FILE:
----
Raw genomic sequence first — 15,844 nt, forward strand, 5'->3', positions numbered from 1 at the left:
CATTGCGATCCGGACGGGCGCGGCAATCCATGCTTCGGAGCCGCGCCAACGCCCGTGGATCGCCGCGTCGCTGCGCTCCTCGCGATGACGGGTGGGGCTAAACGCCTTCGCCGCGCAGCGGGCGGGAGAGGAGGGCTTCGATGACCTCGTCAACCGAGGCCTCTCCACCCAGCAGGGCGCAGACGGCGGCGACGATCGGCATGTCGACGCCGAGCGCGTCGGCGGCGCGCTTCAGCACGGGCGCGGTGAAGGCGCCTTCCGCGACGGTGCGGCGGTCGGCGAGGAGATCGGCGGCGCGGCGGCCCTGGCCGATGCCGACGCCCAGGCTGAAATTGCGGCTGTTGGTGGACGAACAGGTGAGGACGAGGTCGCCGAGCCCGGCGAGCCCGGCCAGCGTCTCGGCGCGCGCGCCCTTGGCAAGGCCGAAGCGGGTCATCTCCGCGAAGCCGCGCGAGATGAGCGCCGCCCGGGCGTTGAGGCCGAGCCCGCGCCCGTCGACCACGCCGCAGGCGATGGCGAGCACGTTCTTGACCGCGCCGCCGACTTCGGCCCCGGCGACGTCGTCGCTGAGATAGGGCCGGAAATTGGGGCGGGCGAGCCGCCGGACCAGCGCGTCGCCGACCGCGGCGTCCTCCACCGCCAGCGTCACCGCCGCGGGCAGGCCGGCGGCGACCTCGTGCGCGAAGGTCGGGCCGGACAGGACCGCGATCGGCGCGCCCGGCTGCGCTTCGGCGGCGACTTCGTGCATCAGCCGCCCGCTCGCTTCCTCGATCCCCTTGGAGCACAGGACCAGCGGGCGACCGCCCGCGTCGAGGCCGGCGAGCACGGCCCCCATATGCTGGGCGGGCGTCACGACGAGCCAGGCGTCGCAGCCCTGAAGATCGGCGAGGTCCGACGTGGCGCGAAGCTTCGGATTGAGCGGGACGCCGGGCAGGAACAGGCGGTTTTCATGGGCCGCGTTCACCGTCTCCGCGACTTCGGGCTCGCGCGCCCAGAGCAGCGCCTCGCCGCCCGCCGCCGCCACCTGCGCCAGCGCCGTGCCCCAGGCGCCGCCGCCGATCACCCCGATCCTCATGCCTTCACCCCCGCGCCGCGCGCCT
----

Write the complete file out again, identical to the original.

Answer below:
Raw genomic sequence first — 15,844 nt, forward strand, 5'->3', positions numbered from 1 at the left:
CATTGCGATCCGGACGGGCGCGGCAATCCATGCTTCGGAGCCGCGCCAACGCCCGTGGATCGCCGCGTCGCTGCGCTCCTCGCGATGACGGGTGGGGCTAAACGCCTTCGCCGCGCAGCGGGCGGGAGAGGAGGGCTTCGATGACCTCGTCAACCGAGGCCTCTCCACCCAGCAGGGCGCAGACGGCGGCGACGATCGGCATGTCGACGCCGAGCGCGTCGGCGGCGCGCTTCAGCACGGGCGCGGTGAAGGCGCCTTCCGCGACGGTGCGGCGGTCGGCGAGGAGATCGGCGGCGCGGCGGCCCTGGCCGATGCCGACGCCCAGGCTGAAATTGCGGCTGTTGGTGGACGAACAGGTGAGGACGAGGTCGCCGAGCCCGGCGAGCCCGGCCAGCGTCTCGGCGCGCGCGCCCTTGGCAAGGCCGAAGCGGGTCATCTCCGCGAAGCCGCGCGAGATGAGCGCCGCCCGGGCGTTGAGGCCGAGCCCGCGCCCGTCGACCACGCCGCAGGCGATGGCGAGCACGTTCTTGACCGCGCCGCCGACTTCGGCCCCGGCGACGTCGTCGCTGAGATAGGGCCGGAAATTGGGGCGGGCGAGCCGCCGGACCAGCGCGTCGCCGACCGCGGCGTCCTCCACCGCCAGCGTCACCGCCGCGGGCAGGCCGGCGGCGACCTCGTGCGCGAAGGTCGGGCCGGACAGGACCGCGATCGGCGCGCCCGGCTGCGCTTCGGCGGCGACTTCGTGCATCAGCCGCCCGCTCGCTTCCTCGATCCCCTTGGAGCACAGGACCAGCGGGCGACCGCCCGCGTCGAGGCCGGCGAGCACGGCCCCCATATGCTGGGCGGGCGTCACGACGAGCCAGGCGTCGCAGCCCTGAAGATCGGCGAGGTCCGACGTGGCGCGAAGCTTCGGATTGAGCGGGACGCCGGGCAGGAACAGGCGGTTTTCATGGGCCGCGTTCACCGTCTCCGCGACTTCGGGCTCGCGCGCCCAGAGCAGCGCCTCGCCGCCCGCCGCCGCCACCTGCGCCAGCGCCGTGCCCCAGGCGCCGCCGCCGATCACCCCGATCCTCATGCCTTCACCCCCGCGCCGCGCGCCT